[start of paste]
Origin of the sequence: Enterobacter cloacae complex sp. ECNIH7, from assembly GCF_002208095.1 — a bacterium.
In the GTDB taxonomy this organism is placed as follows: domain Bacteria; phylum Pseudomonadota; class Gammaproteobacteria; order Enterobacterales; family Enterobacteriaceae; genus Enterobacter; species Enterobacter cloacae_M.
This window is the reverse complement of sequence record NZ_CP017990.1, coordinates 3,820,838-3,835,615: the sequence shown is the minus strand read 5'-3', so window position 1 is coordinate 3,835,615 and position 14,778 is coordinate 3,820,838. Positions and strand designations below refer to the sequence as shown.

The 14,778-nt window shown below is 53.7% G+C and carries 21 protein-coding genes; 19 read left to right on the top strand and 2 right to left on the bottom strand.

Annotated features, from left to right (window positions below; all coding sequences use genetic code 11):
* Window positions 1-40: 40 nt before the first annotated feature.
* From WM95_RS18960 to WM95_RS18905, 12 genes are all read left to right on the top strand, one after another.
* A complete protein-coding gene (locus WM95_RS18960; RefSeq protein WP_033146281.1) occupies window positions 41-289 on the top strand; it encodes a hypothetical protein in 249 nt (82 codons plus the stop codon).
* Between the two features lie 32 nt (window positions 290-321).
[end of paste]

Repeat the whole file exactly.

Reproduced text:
Origin of the sequence: Enterobacter cloacae complex sp. ECNIH7, from assembly GCF_002208095.1 — a bacterium.
In the GTDB taxonomy this organism is placed as follows: domain Bacteria; phylum Pseudomonadota; class Gammaproteobacteria; order Enterobacterales; family Enterobacteriaceae; genus Enterobacter; species Enterobacter cloacae_M.
This window is the reverse complement of sequence record NZ_CP017990.1, coordinates 3,820,838-3,835,615: the sequence shown is the minus strand read 5'-3', so window position 1 is coordinate 3,835,615 and position 14,778 is coordinate 3,820,838. Positions and strand designations below refer to the sequence as shown.

The 14,778-nt window shown below is 53.7% G+C and carries 21 protein-coding genes; 19 read left to right on the top strand and 2 right to left on the bottom strand.

Annotated features, from left to right (window positions below; all coding sequences use genetic code 11):
* Window positions 1-40: 40 nt before the first annotated feature.
* From WM95_RS18960 to WM95_RS18905, 12 genes are all read left to right on the top strand, one after another.
* A complete protein-coding gene (locus WM95_RS18960; RefSeq protein WP_033146281.1) occupies window positions 41-289 on the top strand; it encodes a hypothetical protein in 249 nt (82 codons plus the stop codon).
* Between the two features lie 32 nt (window positions 290-321).